John Phillip Sousa’s Signature Sound

Air Date:
Heard On The Odyssey Series

In many circles, John Phillip Sousa (aka “The March King”), born November 6, 1854 in Washington, DC, was an important American composer and conductor of the late Romantic era.

Sousa is still celebrated today for his compositions that illumined American-textured military and patriotic marches. What is perhaps not as widely recalled, is his profound imprint on the development of the pre-jazz form called, ragtime.

The toe-tapping syncopated rhythm of ragtime, popularized roughly between 1895 to 1918 by such legends as Ernest Hogan and Scott Joplin, grew out of the earthly nightlife settings in parts of two African American neighborhoods in St. Louis and New Orleans.

And though Hogan and Joplin, both skillful innovators who helped pioneer and popularize the ragtime genre, it was Sousa’s early march madness that gave ragtime its initial compositional and structural underpinning.

Sousa’s signature marches as a musical form, whether slow or brisk, are infused with a dominant and consistent rhythm pattern common to military bands. His marches rooted in Eurocentric compositional style, gave a fresh spirit to the American musical landscape.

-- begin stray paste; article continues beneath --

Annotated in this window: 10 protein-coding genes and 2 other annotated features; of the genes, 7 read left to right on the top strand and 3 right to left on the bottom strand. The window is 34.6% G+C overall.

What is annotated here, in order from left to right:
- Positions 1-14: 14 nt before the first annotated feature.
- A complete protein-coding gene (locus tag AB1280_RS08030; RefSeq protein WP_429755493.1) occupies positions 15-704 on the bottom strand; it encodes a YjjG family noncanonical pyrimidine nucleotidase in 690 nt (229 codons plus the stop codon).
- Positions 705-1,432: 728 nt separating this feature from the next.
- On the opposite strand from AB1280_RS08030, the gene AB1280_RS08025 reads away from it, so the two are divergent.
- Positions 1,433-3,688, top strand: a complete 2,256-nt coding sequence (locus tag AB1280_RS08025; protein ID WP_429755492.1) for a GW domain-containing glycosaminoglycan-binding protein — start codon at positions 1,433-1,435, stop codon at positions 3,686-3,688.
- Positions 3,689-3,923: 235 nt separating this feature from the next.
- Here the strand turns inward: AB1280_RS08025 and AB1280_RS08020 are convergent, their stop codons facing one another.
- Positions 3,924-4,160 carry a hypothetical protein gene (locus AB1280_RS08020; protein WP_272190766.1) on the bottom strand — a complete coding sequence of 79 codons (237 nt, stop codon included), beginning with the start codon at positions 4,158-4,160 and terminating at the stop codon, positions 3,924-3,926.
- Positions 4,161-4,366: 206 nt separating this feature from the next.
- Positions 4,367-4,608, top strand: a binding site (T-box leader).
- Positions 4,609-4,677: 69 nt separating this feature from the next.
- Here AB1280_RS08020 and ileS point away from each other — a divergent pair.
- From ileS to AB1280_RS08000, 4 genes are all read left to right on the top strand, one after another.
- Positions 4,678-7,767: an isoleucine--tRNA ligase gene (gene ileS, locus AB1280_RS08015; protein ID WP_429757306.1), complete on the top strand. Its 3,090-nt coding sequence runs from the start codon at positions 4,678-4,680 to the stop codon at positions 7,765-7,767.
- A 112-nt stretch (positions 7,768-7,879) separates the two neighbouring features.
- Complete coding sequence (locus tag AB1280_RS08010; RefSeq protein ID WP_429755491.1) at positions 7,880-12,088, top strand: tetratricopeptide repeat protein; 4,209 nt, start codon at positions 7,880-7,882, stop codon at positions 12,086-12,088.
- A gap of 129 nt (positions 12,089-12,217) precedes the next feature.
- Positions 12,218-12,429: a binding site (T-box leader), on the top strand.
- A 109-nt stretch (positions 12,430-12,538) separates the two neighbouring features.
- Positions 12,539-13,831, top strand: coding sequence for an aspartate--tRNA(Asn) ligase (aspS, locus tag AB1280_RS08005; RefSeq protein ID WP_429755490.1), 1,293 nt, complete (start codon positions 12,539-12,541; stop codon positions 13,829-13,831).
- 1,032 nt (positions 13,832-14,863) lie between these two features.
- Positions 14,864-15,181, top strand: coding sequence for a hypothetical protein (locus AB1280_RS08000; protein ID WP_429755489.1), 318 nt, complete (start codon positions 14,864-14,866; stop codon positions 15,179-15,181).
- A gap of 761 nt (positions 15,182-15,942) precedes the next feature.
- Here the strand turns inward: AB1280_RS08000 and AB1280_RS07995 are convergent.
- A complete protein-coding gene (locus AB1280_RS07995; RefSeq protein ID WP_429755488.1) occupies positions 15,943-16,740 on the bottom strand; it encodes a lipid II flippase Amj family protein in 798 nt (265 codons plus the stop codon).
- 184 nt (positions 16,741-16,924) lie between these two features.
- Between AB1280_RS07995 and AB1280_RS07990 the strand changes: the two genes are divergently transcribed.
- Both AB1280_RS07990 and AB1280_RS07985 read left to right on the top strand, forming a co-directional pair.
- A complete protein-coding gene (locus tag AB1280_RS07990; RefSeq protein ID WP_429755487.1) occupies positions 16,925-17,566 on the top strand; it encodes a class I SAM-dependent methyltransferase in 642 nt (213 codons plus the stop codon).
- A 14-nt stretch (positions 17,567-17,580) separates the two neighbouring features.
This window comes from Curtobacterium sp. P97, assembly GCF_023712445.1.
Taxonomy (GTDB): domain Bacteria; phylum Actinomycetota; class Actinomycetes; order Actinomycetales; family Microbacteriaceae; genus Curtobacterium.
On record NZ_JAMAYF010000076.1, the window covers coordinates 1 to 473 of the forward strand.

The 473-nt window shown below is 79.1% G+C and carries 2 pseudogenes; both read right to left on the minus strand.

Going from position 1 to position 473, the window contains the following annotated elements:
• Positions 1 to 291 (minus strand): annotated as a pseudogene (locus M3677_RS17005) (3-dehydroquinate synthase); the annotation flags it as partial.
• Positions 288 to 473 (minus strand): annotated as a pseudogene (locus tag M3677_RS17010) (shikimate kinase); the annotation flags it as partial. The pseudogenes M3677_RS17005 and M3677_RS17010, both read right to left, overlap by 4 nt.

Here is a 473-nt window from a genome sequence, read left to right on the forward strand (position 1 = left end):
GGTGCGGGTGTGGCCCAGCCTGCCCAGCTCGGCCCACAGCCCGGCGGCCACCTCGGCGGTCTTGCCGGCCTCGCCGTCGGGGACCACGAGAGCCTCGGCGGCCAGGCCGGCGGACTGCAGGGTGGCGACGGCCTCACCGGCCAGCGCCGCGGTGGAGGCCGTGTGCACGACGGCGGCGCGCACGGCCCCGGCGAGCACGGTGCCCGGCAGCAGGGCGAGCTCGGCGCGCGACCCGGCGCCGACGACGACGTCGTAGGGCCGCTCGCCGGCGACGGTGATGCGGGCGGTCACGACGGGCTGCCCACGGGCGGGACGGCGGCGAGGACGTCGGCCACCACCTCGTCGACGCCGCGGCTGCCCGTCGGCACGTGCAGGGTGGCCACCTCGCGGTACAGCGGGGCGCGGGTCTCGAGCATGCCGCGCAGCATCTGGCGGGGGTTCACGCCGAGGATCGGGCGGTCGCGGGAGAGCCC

Ragtime as it came to light, would build upon that platform with the inclusion of additional polyrhythms, unique melodic lines, fresh harmonic progressions and metric patterns quite familiar in African music.

Sousa, who passed away in 1932, composed 136 marches, 15 operettas, 70 songs and more, is said to have loved boxing. He did in fact have quite the career as a theatre musician and as the conductor of the U.S. Marine band. Sousa, who toured extensively for 40 years with his own civilian band, was considered during the height of his career, the most famous musical act in the world.

This is another in a series exploring music the world over and its power to create greater understanding of those near and far.

Episode Credits

  • Dr. Jonathan Øverby Host
  • Dr. Jonathan Øverby Producer
  • Joe Hardtke Technical Director

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